The scientists first used magnetic resonance imaging (MRI) to scan the brains of almost 150 infants, 106 of which have an older sibling with ASD. These infant siblings are 20 times more likely to get an ASD diagnosis than a child in the general population. The scientists measured brain volume and surface area using MRI when the children were 6, 12, and 24 months of age and conducted a diagnostic evaluation when the children turned 2 years old.

Of the 106 infant siblings, 15 received an ASD diagnosis at 2 years old. Those that were diagnosed with ASD had brain surface area that grew much faster between 6 and 12 months, then had overall brain volumes that increased faster between 12 and 24 months of age.

Using complicated statistics, called machine learning, they then looked at brain scans collected from additional baby siblings for whom the diagnosis was known. They then looked back at the scans collected from those baby siblings at 6, 12 and 24 months and used these brain growth patterns to classify which infants would have ASD and which would not. The statistical algorithm correctly predicted an ASD diagnosis for 81% of the infant siblings.

The study provides insight into neural changes that seem to be occurring in young children who go on to develop ASD. However, there isn’t any evidence to suggest this pattern of growth applies to all children who develop ASD. So, for parents, it’s important to know that the predictions were based on data from infant siblings of children with ASD. As such, it’s unclear what the implications are for families without a child with ASD already.

Finally, using brain scans as a screening tool for ASD is unlikely to be adopted given the practical challenges of using MRI with infants. In fact, only 1/3 of the infants in the IBIS study were able to complete the brain scans at all 3 ages.

Science moves forward incrementally. This study is an important step. The next step is to more clearly understand this rapid-growth phenomena.

This Month’s Autism 200 Class – Autism Genetics: What Parents Should Know

This month’s Autism 200 Series class  “Autism Genetics: What Parents Should Know” will be held Thursday, February 16, 2017 at Seattle Children’s Hospital in Wright Auditorium from 7 to 8:30 p.m. These classes are designed for parents, teachers and caregivers. The topics associated with the majority of classes are applicable to all age ranges and for a wide variety of children diagnosed with autism.

Over the past decade, there have been major advances in our understanding of autism genetics, and genetic testing is often offered to patients and families. The tests (and sometimes the results) can be overwhelming and confusing. We will review what is known about autism genetics and what kinds of genetic tests are available to families. In addition, we will discuss the pros and cons of genetic testing and what types of results you might expect to receive. Finally, we will highlight research opportunities and exciting advances in genetic testing that are expected to become available in the near future. This class will be led by Heather Mefford, MD, and Jennifer Gerdts, PhD.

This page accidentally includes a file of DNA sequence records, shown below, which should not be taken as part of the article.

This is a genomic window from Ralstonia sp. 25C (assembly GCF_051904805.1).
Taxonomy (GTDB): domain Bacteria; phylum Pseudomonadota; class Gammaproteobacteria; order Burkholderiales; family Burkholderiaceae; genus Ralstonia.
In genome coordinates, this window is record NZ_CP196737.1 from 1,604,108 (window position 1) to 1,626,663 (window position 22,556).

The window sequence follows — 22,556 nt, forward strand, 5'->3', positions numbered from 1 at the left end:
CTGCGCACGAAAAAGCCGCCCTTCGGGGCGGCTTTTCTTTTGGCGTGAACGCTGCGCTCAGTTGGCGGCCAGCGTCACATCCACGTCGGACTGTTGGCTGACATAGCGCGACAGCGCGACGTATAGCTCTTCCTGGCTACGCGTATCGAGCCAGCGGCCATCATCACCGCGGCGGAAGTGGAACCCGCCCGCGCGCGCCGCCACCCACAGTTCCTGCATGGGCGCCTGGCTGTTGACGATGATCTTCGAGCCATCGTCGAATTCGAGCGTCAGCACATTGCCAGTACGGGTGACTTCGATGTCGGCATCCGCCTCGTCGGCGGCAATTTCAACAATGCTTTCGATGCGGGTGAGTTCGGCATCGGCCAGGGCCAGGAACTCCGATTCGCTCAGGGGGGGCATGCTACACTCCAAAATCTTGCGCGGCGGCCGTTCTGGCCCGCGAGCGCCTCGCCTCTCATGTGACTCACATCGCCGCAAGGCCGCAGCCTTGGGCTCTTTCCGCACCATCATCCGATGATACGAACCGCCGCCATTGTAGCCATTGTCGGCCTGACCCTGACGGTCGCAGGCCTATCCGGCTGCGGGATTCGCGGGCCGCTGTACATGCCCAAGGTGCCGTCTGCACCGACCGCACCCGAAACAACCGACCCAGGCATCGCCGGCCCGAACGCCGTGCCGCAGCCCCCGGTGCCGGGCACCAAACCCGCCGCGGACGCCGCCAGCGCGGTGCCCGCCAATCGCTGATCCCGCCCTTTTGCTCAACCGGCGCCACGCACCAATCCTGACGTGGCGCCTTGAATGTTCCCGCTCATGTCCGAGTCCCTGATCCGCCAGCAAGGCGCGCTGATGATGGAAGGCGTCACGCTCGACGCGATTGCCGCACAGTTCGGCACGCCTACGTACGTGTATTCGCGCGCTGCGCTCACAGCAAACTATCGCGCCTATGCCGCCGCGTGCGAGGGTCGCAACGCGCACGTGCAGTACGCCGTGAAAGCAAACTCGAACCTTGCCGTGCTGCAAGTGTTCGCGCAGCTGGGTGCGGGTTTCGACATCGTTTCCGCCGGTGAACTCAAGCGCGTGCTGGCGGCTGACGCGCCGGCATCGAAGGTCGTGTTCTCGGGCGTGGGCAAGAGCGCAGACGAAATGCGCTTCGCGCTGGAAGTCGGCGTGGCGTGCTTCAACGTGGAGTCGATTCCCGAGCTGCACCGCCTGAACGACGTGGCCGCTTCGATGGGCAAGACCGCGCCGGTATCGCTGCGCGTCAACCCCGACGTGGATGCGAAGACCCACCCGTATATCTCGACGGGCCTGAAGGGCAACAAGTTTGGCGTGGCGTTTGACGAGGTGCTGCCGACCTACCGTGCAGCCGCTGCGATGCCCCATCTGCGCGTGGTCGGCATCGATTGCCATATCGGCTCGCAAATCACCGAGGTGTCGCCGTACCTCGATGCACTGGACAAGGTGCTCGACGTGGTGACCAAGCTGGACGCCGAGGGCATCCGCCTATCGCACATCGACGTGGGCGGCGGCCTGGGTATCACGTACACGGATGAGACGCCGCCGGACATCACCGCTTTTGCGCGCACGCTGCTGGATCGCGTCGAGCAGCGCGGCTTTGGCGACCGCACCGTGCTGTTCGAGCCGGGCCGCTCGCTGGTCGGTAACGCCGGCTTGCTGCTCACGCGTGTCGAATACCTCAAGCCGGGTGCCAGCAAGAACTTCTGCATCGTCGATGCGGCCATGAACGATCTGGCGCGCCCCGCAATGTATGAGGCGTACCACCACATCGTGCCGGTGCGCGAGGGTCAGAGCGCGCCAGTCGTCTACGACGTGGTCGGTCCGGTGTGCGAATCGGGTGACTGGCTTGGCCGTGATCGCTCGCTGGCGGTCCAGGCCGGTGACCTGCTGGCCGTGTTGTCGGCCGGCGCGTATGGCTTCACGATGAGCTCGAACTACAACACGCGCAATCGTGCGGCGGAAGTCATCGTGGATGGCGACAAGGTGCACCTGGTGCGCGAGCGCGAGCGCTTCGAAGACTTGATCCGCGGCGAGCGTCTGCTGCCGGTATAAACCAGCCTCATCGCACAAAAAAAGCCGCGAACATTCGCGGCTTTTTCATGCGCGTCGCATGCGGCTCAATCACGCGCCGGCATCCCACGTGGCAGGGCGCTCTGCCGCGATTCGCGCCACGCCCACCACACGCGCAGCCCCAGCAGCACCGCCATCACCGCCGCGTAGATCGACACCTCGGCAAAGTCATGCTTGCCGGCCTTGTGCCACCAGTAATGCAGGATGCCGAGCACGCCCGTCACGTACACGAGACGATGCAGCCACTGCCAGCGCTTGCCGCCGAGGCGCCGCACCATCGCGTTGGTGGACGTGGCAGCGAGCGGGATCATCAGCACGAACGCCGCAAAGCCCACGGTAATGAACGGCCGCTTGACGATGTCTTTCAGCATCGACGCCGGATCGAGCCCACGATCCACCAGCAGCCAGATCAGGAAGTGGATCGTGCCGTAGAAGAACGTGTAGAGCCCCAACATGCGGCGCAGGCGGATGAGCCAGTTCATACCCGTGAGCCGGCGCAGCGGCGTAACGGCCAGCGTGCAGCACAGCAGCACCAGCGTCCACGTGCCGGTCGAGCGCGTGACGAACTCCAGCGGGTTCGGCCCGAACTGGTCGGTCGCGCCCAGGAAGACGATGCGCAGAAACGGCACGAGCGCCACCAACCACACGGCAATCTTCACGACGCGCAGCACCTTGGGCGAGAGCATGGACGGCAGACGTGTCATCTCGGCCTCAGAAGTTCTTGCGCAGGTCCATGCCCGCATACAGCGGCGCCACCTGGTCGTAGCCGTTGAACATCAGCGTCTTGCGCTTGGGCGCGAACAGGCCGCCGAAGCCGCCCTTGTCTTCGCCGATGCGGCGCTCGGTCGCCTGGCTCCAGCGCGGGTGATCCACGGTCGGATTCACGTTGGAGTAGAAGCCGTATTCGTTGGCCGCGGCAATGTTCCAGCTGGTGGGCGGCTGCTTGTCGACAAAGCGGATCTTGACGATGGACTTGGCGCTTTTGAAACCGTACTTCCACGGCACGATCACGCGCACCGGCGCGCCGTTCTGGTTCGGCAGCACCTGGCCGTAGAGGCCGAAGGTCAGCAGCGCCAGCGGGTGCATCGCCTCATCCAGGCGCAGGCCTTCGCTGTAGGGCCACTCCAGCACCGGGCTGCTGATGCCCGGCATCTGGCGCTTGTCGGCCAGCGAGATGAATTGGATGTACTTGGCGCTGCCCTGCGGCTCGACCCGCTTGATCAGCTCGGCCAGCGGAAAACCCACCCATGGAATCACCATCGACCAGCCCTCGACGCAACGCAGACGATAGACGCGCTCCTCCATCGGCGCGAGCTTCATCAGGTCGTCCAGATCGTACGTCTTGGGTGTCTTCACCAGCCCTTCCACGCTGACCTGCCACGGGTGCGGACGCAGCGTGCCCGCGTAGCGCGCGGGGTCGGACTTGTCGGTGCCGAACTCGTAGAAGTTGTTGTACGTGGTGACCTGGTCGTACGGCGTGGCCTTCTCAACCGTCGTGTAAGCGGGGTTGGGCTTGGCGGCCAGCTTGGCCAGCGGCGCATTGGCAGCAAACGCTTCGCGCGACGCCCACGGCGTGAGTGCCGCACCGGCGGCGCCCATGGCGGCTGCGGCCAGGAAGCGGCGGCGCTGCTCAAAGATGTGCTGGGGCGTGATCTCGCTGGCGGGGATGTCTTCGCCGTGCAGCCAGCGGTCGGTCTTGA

Mindful Monday-The Faces We Wear

Remember the line in the Beatles song, Eleanor Rigby, “wearing the face that she keeps in the jar by the door”?  I don’t know what Paul had in mind when he wrote that but it makes me think of the different faces we wear depending on the time of day, the people we’re with, and the environment we’re in.

Here’s a mindfulness exercise to help us notice what face we wear when, where and with whom. Pay attention to the face you present in the following situations. Make a mental note or jot down a note about each. You can even use emojis to help capture your face, For example, for those who aren’t early birds, your waking up face might be a grumpy face. If you feel stressed driving to work, a tense face might fit.

Waking up face:

Driving/commuting face:

Arriving at work face:

Arriving home face:

Greeting partner face:

Greeting kids face:

Going to bed face:

Now review your faces and decide if there are any that you want to change, particularly if you often wear that face and it reflects a not-so-happy you. We’re often unaware of the face we present to others. Here’s a chance to notice.




The Autism Blogcast with Jim and Raphe February Edition

News Flash: The February edition of The Autism Blogcast, featuring autism experts Raphael Bernier, PhD and James Mancini, MS, CCC-SLP.

In an effort to keep you up to date on the latest news in research and community happenings, we welcome two of our favorite providers best known as Jim and Raphe, the autism news guys.

These two have too much energy to be contained in written format so our plan is to capture them in 2-5 minute videos that we’ll post the first week of each month. We welcome your questions and comments. Tell us what you think of our dynamic duo!

In this edition of the Blogcast, our reporters discuss research and children who could (in the future) benefit from certain behavioral treatments.  Reporters also highlight important bills from this current legislative session specifically targeting education.